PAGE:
We continue our Industry Profile series with Durst Image Technology US LLC. It is the U.S. division of Durst Phototechnik AG, a manufacturer of professional large and medium format digital imagers for the photographic and graphic industries. The U.S. division is located in Rochester, NY.
The economic climate cast throughout 2008 to 2010 brought with it a heightened level of uncertainty. Many print service providers (PSPs) wondered whether clients would renew commitments or if jobs would come in. In retail, campaigns stalled, products didn’t launch—PSPs questioned if the print orders would ever come. And when they did, they needed to be done quickly.
“What became important was the ability for our customers to manufacture jobs in short time frames. The downturn had an effect on the turnaround expectations of the client. A big part of the equation was being able to produce efficiently and answer the turnaround needs of our customers,” explains Chris Howard, SVP, sales and marketing, Durst.
As Durst researched and invested, its main focus was on productivity and efficiency to parallel the needs of the customer. What came out of this was the Rhotex 320 in 2010. The device prints at 600 square feet per hour and fulfills the need of a digital textile printer in the three-meter space. It solidifies the anticipated growth Durst foresees in retail fabric printing. Backing up this claim is fabric’s success in Europe.
“We’ve seen a number of key players that made the decision to go after fabric in a big way. I think it’s a fascinating trend to watch. Our customers feel that is a need their clients are coming to them with and we have a tool that allows them to be profitable and successful. If they become more successful with their business, everyone prospers,” shares Howard.
Another trend occurring in Europe and now playing out in the U.S. is market homogenization. Howard says he’s noticed and heard about it from Durst colleagues based in Europe.
“Screenprint, digital print, and offset providers are calling on the same customers. Demands for turnarounds are getting shorter and run lengths continue to drop, so people are figuring out new production methods, which often include a high-volume digital component,” says Howard.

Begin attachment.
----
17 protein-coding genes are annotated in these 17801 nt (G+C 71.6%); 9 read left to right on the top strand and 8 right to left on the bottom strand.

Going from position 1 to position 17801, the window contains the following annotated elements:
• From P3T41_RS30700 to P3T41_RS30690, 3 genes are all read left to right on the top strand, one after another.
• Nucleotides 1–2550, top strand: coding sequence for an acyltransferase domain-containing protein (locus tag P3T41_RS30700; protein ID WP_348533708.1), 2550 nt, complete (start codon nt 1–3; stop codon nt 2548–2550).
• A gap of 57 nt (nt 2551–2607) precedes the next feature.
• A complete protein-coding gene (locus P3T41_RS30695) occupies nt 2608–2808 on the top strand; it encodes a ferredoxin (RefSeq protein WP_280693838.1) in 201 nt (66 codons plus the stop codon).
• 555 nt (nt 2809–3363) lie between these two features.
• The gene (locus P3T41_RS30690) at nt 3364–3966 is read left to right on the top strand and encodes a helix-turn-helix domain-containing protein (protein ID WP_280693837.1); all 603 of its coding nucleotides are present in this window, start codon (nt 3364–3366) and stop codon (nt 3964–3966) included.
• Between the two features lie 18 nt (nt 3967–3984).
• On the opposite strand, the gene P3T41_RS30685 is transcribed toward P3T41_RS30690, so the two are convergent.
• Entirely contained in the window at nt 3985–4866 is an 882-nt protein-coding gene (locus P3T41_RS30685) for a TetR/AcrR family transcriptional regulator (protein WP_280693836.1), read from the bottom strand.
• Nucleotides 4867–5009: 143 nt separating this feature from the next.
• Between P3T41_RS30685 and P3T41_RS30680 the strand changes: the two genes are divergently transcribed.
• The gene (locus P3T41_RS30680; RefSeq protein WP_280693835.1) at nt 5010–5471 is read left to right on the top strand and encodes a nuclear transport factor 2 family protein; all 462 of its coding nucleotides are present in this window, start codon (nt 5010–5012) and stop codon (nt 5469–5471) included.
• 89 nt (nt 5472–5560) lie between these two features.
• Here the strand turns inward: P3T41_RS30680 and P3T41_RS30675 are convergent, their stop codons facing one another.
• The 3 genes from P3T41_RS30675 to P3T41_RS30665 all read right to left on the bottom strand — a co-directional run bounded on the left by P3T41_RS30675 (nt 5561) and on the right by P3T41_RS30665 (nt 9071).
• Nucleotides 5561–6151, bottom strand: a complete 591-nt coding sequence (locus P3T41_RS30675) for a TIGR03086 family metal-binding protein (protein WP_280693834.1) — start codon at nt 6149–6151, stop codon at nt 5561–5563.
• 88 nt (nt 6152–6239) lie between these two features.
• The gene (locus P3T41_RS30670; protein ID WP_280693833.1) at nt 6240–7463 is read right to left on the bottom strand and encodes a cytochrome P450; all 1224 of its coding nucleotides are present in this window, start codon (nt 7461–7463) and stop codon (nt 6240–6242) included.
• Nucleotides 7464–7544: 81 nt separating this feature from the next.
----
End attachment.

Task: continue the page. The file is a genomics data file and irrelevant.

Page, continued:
He goes on to provide an example of Rho 1000 customers. Many are previous owners of screenprinters that would run multi-faceted projects by line item. Those who have implemented the Rho 1000 run each portion of the project one after the other because screen changeover is not required. It cuts time dramatically and also eliminates warehouse space.
Marketing components are merging as well; print and social media for example. PSPs who execute successful integrations, according to Howard, are those who ask questions. Talking with their social media and digital display counterparts help them better educate customers on how to integrate static print with dynamic signage.
“The more social media programs that are implemented should equate to growth in print if they are well integrated,” he adds.
Durst offers its customers opportunity to grow into new markets, merge with old technologies, and learn about new ways to promote print. “People see a number of growth opportunities and institute strategies to realize them,” concludes Howard.
The next installment of this Industry Profile column features Hewlett-Packard.